Martin Wall

  1. Which Apprenticeship based training have you completed? Which department are you doing this in?
    I have completed the OCR Level 5 NVQ Diploma in Management and Leadership. I began the journey while in The Department of Chemistry and was lucky enough to be allowed to complete it after I transitioned here to the Bodleian Libraries in February 2020. 
  2. Why did you choose to do Apprenticeship-based training?
    After learning about the scope of the courses it seemed an ideal opportunity to formalise my experiences in past posts while giving me the theoretical knowledge and experiences to grow and develop a higher level of understanding in senior management techniques. 
  3. What qualifications did you have before applying for your Apprenticeship course? Did you have to undertake any other qualifications before starting this course?
    I left school before my sixteenth birthday and Obtained Seven C.S.E.s and three O Levels. As these were classed as “old currency” I had to retake my Maths and English fundamentals (GCSE’s equivalent) to qualify for the Level 5 course. My previous highest qualification came at the end of my “first apprenticeship” where I qualified as a maintenance electrician with Austin Rover (now BMW Mini) I gained a BTEC Ordinary National Diploma in Electrical & Electronic Engineering. 
  4. How did you find out about your Apprenticeship?
    I attended one of the Work Learn Develop seminars at the John Radcliffe Hospital one morning on my way in to work. After reading about the initiative in the University bulletins.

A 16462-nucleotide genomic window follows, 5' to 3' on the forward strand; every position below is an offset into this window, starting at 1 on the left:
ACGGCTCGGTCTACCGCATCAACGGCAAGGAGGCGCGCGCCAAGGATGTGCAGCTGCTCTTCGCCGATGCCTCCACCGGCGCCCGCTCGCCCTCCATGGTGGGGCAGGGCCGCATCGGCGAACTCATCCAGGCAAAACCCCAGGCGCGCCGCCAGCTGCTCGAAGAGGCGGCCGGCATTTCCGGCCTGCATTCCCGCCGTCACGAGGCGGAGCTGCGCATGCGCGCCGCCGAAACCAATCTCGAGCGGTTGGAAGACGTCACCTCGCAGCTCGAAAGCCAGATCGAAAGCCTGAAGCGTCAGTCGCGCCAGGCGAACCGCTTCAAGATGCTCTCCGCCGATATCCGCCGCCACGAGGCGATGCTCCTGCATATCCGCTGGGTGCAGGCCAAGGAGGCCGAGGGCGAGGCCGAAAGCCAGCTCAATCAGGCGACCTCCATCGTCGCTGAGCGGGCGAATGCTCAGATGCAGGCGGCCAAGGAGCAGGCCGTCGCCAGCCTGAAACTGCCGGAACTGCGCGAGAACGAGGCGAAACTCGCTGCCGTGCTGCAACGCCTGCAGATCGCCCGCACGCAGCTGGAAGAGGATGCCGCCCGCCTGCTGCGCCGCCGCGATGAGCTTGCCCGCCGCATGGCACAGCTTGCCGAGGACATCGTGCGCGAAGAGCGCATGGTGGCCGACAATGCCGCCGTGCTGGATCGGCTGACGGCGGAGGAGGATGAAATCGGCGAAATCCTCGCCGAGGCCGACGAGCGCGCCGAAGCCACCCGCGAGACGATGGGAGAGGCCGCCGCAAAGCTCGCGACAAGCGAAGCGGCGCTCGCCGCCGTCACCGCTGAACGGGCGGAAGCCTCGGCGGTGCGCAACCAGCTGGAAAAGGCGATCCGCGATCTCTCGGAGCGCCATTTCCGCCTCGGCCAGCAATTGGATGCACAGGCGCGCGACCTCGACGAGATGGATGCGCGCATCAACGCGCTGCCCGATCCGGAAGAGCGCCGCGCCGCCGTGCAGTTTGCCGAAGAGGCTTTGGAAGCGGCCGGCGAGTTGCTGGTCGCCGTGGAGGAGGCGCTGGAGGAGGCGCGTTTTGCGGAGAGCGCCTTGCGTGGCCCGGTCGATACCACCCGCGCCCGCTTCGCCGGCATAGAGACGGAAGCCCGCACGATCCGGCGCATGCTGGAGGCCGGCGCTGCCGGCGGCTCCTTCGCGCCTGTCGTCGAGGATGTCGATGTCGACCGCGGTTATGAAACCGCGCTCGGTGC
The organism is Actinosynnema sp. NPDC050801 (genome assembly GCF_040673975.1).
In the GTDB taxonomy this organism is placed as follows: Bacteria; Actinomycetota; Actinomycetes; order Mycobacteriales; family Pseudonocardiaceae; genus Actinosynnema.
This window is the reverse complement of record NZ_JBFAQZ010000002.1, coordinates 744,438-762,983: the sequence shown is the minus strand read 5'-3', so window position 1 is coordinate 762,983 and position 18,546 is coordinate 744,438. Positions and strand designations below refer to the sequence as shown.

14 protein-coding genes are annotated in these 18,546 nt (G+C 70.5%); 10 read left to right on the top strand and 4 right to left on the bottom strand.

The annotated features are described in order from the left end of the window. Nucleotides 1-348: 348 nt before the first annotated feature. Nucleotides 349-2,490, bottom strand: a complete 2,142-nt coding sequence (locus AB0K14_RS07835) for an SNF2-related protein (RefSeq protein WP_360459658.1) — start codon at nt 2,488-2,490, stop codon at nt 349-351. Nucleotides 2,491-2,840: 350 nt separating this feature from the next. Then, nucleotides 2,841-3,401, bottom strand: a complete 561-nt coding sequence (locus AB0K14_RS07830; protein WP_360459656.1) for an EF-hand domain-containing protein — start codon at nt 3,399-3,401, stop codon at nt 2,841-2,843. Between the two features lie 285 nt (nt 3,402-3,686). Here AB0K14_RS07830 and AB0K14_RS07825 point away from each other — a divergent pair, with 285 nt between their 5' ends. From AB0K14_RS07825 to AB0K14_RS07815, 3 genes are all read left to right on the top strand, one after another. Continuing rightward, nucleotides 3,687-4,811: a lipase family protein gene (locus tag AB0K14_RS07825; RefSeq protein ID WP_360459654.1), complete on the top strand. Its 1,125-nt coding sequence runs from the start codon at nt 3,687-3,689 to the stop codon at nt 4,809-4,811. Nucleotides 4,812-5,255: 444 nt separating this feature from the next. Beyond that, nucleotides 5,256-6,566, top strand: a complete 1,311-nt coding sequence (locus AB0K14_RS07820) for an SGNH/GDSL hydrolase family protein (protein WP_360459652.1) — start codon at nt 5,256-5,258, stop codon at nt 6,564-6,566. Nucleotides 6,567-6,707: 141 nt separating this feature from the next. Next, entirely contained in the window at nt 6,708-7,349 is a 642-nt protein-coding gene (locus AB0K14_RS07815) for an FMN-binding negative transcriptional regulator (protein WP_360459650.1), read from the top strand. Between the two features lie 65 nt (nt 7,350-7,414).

5. What have you gained from your Apprenticeship – skills, experience etc.?
    I have gained the knowledge that you can’t underestimate the power of research. I have learnt how to search and find out the information required to support the challenges that have been presented to me. I have learnt the value of networks, and tapping in to your previous experiences to help you navigate the tasks we are all faced with day to day. It has been great to give a grounding to my experiences and relate to where certain practises we take for granted originate from. The study of certain theorists and models for business and human behaviour has been eye opening. 
  6. What has been your proudest moment so far from doing your Apprenticeship?
    Perseverance, I’m proud of the support and strength I have been able to summon during this journey, it’s taken me three years, and two jobs to get across the line but the sense of achievement is quite uplifting. 
  7. What do you plan to do next? / What are you doing now?
    I plan to enjoy the achievement, I will use the skills I’ve picked up to help me do my job to the best of my ability. I like the idea of working in a diverse and wide scoping environment and it’s one of my aspirations to work in each of the Universities Divisions if possible… I’m currently the Facilities Project Manager for the Bodleian Libraries, this means I have two divisions under my belt and four to go…!
  8. How will your/has your Apprenticeship helped you to achieve this?
    My apprenticeship has given me the academic support that reinforces my practical experiences and has made me a more rounded professional. 
  9. What advice would you give someone who might be thinking about Apprenticeship-based training to progress their career?
    I would tell them to grasp the opportunity firmly. Don’t put too much focus on what you’re doing now, more how the apprenticeship can help you open doors to achieve future aspirations or career goals. 
  10. What advice would you give a manager who is considering Apprenticeship-based training for their employee?
    My experiences have shown you gain huge satisfaction from seeing a fellow employee thrive. When they’re given the chance to shine there is no better testimonial to your management and leadership skills. It will pay you back in time and demonstrate to everyone you have the maturity and gift to develop talent which will in turn attract new talent to your charge. 



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